2004-2008 Acura TL
2004 • 2005 • 2006 • 2007 • 2008
In a Nutshell
This article will explain how to install new car stereo gear in your Acura TL. The stock receiver is really hard to replace, so we suggest that you focus on what you can do. That means new speakers.
The first, best thing to do is install a set of component speakers in your TL. While you're at it, replace the center dash speaker, which will make your sound staging even better than it already was.
Replace the rear deck speakers and subwoofer at the same time, because if you're going to do all the work needed to get back there, you might as well replace everything. When you hear the improved depth and richness of your music, the work will be worth it. If you want more bass, add a subwoofer. There's room for a sub enclosure in the trunk, or you could go with a powered subwoofer.
Overview of the Acura TL
As Acura nears its 30th anniversary, it's hard to believe that anyone ever doubted Honda's ability to invent a brand and compete head-to-head with European sport sedans. "Not a chance," harrumphed the same sort of "industry experts" who thought the Cadillac Cimarron was a great idea. "Who's gonna pay that kind of money for a Japanese car?"
Quite a few people, as it turned out. Acura quickly went from a risky proposition to a serious player, and it's held station ever since. The brand's success changed the automotive landscape, as Nissan and Toyota quickly followed suit with upscale marques of their own: Infiniti and Lexus.
In the face of increased competition, Acura just kept cranking out great automobiles. The 2004-08 TL, for example, is a comfortable, stylish, sporty sedan that's sure to make both drivers and passengers happy. This car's looks, performance, and typical Honda quality make it a great choice for anyone looking for a sedan with a little something extra.
While upgrading the TL's receiver is incredibly difficult, you can still improve your sound with a well-chosen set of speakers and a subwoofer. We'll tell you all about it below.
The Acura TL's factory radio (Crutchfield Research Photo)
Factory stereo system
The TL's factory audio system was pretty impressive, with 225 watts of power pumping through eight speakers, plus built-in Bluetooth and XM satellite radio capability. This was actually the first 5.1 surround sound system available in a regular production vehicle, and, though you needed to load the in-dash, 6-disc AM/FM/CD changer with discs specially formatted for 5.1-channel audio (DVD-Audio or DTS Surround – remember those?) to get the full effect, the sound was considered to be quite good with even a regular CD.
The only step-up for the TL was a DVD-based navigation system with an 8" touchscreen, voice-recognition, and a rear-view camera. The nav system also included Acura's 3D solar sensing technology, which would figure out where the sun was in relation to the passenger(s) and adjust the climate controls accordingly.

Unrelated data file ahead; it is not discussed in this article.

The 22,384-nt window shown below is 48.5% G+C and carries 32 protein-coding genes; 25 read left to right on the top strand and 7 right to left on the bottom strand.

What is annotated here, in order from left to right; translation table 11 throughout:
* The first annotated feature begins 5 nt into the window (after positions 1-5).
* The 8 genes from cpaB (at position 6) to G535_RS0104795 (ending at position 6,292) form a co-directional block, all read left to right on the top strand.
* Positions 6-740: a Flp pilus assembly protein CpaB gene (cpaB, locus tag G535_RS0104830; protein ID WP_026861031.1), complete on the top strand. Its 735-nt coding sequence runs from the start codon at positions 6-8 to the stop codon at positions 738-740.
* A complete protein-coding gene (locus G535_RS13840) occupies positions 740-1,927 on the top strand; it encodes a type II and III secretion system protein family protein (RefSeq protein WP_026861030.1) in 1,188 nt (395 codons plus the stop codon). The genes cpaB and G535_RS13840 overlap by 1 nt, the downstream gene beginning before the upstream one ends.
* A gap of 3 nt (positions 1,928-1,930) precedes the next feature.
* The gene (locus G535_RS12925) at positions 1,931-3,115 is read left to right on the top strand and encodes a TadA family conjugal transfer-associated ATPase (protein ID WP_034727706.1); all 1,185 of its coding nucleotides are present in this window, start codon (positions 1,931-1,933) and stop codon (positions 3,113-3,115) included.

Pardon us for a moment while we abandon our usual editorial detachment and note, for the record, that a solar-sensing climate control system is just plain neat! Ahem.
Before you remove the TL's radio, you'll have to remove a lot of other things first (Crutchfield Research Photo)
Replacing your factory radio
Here's bottom line when it comes to replacing the stereo in your TL:
You'll need to do a ton of work just to get to the stereo in the first place.
You'll lose the center channel speaker and the factory subwoofer.
You'll lose the ability to adjust the clock when you remove the factory receiver.
We usually don't spend a lot of time and space describing factory systems, but this third-gen TL is an interesting case. Acura was quite proud of the work that went into the TL's stereo, which might explain why it's so incredibly difficult to remove and replace the receiver. It can be done, but the process seems designed to make you think long and hard about why you'd ever want to tamper with the wonderful stock system that Acura and Panasonic worked so hard to give you.
The TL's interior is a beautiful, smoothly integrated design that's lovely to look at and absolutely maddening to take apart. Removing the receiver is a complex, time-consuming 19-step process (trust us, we counted 'em all…) that involves dismantling the TL's lower dashboard and center console. Oh, and if you replace the factory receiver, you'll lose your factory XM satellite radio.
On the upside, once you've gotten the radio out of there, you can choose from a wide variety of single-DIN (2" tall) and double-DIN (4" tall) receivers, many of which are packed with great features like smartphone compatibility, built-in Bluetooth® connectivity, and customizable sound-shaping tools. You'll need a mounting bracket, but it's included at a discount with your Crutchfield purchase.
In all honesty, replacing the TL's factory receiver might involve more work than the average DIY enthusiast is equipped to handle. If you're an experienced installer or "good with tools," you might be okay. If that doesn't sound at all like you, it's probably best to have the work done by a professional.
That said, it's totally worth it. The base radio isn't awful, but the nav unit is ancient and likely bested by your smartphone when it comes to finding the nearest coffee shop. Updating those old maps isn't cheap, so it's smarter to just go for a new nav receiver with better maps and a lot more functionality.
Tools needed: Panel tool, Phillips screwdriver, small flat-blade screwdriver
Steering wheel audio controls
If you replace the stock stereo, keeping your steering wheel audio controls is not only possible, but also kind of easy. When you enter your vehicle information, our database will choose the adapter you need to make your factory steering wheel controls work with your new receiver.
Replacing your factory speakers
The TL has speakers in the front doors, the dash, and the rear deck.
The Acura TL's front door (Crutchfield Research Photo)
Front door speakers
The TL's front doors contain a set of 6-1/2" 2-ohm speakers. Due to a rather shallow speaker cavity, aftermarket 6-1/2" replacements won't fit. And most 5-1/4" replacements won't fit without some modifications to the cavity.